The Winter 2010 issue of Dissent magazine includes a symposium titled “Intellectuals and Their America.” Although I would like to claim that, in putting this panel together, the Dissent editors were seeking to preempt our efforts—the theme for our third annual U.S. Intellectual History Conference is “Intellectuals and Their Publics”—in fact, the symposium is an attempt to repeat the famous Partisan Review issue from 1952 dedicated to the theme, “Our America and Our Culture.” In some ways the Dissent symposium is similar to its renowned predecessor, although that can hardly be considered praise, since the original is mostly remembered for its conformity to the shibboleths of the Cold War liberal consensus, notwithstanding three renegade voices (C. Wright Mills, Irving Howe, and Norman Mailer).
To be fair, the Dissent symposium is too varied in topics covered—from mass culture, to the academy, to politics, to patriotism—for any one discernable trend to come to the surface. But, if a semi-consensus is to be found, it’s that liberal intellectuals should love their country, minus the blinders often associated with jingoistic patriotism. The Washington Post columnist E. J. Dionne describes this as a careful balancing act between attachment and alienation. The only participant who explicitly challenges this milquetoast position is The Nation columnist Katha Pollitt, who, to her credit, argues that, “as Americans, we need to stop living in a Ken Burns documentary…”
Another theme that binds these otherwise disparate essays together, more as an undercurrent than as a consensus, is the culture wars of the 1980s and 1990s, the legacy of which inspires hostility to intellectual elitism, disengagement, and obfuscation. Dionne, for example, revisits the lesson he’s been dictating since he wrote Why Americans Hate Politics (1992): “While the political right spent the 1980s and 1990s preaching the gospel of privatization and the virtue of pursuing individual satisfactions, many in the progressive academy engaged in their own form of withdrawal. An aesthetic radicalism replaced political radicalism, and a battle over texts and canons displaced the fight over whose interests would be served by government and whose ideas would define mainstream politics.” Both then and now, Dionne is not alone in trumpeting this call. In The Twilight of Common Dreams: Why America is Wracked By Culture Wars (1995), Todd Gitlin famously titled a chapter, “Marching on the English Department While the Right Took the White House,” which Dionne describes as a “devastating metaphor.”
In making the case that the academic left needs to return to more important matters, Dionne seems to be living proof of James Livingston’s recent argument that the culture wars were not between right and left, but between two lefts: the defenders of modernity pitted against the clarions of postmodernity; the older political left versus the newer cultural left. Gitlin, in fact, made the same argument in 1995, as did several others involved in the academic culture wars of the 80s and 90s. This is a very limited view of the culture wars, too specific to the world of academics. It ignores issues that animated conservative activists who outnumbered academic culture warriors several times over. Such issues included, to name just a few, abortion and government funding of controversial artwork, such as Robert Mapplethorpe’s photography and Andres Serrano’s Piss Christ.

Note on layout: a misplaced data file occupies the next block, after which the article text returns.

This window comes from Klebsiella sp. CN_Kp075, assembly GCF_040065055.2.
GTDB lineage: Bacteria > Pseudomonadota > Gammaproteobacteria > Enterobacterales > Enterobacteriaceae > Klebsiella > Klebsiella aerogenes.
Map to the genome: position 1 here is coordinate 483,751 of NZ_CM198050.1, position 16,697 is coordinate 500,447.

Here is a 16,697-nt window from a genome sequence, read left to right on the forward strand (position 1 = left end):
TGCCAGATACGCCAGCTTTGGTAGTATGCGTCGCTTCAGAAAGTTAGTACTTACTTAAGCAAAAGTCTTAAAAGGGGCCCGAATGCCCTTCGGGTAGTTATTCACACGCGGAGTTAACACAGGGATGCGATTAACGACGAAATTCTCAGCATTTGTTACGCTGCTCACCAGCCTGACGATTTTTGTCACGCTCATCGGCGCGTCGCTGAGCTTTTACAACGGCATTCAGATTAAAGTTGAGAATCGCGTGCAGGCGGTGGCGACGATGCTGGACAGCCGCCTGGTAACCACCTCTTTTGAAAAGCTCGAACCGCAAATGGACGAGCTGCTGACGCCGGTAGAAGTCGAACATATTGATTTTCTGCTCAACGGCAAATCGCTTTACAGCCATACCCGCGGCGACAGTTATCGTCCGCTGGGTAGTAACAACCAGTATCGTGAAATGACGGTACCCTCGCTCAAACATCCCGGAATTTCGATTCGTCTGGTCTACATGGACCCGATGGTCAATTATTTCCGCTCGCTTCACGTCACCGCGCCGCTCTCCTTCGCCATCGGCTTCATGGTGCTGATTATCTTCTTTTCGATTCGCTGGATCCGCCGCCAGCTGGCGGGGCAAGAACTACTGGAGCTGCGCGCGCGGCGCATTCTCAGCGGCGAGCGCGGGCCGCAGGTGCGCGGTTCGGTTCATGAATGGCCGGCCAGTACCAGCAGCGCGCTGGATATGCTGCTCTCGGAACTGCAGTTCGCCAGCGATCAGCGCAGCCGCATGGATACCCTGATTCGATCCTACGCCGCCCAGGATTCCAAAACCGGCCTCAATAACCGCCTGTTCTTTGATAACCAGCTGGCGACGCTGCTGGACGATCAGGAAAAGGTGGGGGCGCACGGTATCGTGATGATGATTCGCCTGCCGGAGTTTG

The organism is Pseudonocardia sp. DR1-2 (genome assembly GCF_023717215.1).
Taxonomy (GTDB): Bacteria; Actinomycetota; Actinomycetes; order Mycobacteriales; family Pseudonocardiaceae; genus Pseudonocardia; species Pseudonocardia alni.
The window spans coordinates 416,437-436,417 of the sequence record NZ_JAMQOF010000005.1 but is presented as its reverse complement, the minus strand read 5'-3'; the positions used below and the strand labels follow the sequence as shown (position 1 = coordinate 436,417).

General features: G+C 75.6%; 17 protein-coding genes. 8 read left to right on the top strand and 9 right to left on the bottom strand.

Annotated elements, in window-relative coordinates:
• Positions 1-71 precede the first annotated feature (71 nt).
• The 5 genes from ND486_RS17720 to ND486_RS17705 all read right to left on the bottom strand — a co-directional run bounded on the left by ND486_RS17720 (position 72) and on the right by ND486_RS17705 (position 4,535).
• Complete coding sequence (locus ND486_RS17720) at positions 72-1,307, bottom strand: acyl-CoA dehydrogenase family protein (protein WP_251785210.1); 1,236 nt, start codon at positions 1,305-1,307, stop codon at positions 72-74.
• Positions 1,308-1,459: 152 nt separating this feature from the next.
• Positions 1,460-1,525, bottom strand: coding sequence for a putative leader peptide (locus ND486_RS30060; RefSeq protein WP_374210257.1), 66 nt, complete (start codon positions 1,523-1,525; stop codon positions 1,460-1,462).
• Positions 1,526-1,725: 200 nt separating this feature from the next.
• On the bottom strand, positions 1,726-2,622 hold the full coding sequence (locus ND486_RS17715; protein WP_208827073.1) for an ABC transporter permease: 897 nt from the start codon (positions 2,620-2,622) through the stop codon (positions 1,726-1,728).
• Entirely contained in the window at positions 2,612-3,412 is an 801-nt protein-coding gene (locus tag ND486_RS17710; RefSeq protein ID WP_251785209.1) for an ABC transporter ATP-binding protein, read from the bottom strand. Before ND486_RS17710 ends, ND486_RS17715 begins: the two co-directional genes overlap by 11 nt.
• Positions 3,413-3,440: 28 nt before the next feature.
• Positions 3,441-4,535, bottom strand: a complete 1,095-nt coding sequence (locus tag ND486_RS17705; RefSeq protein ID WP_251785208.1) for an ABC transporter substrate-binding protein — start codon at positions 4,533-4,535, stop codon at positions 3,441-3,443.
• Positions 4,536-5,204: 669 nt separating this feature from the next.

This is not to argue that this battle for the soul of the liberal academy is unimportant, or uninteresting. In the historical discipline, such concerns have manifested in compelling fashion. I’m thinking specifically of Michael Kazin’s The Populist Persuasion (1995), which I had the pleasure of re-reading alongside my graduate students earlier this week. Kazin connects an eclectic mix of social movements to a demotic idiom or rhetoric he terms the populist persuasion, from the obvious (The People’s Party and the CIO) to the not-so-obvious (the temperance movement and the New Left) to conservative variants (McCarthyism and George Wallace’s backers). The success of these movements, Kazin argues, ebbed and flowed to the degree that their leaders were able to speak for average Americans, as against a greedy, conspiratorial elite. Other groups failed to coalesce into effective national movements due to their unwillingness or inability to speak to Real Americans, such as the internationalist Wobblies. Although Kazin recognizes that populism as a rhetorical device is elusive and often flawed—for example, rarely have blacks and women been viewed as “the people”—he thinks intellectuals of our time will only succeed in influencing the American public once we learn how to frame our issues along populist lines. This is Kazin’s scholarly answer to the culture wars of the 1980s and 1990s, when populist rage was turned against the professors—when intellectuals were commonly denounced as an un-American elite.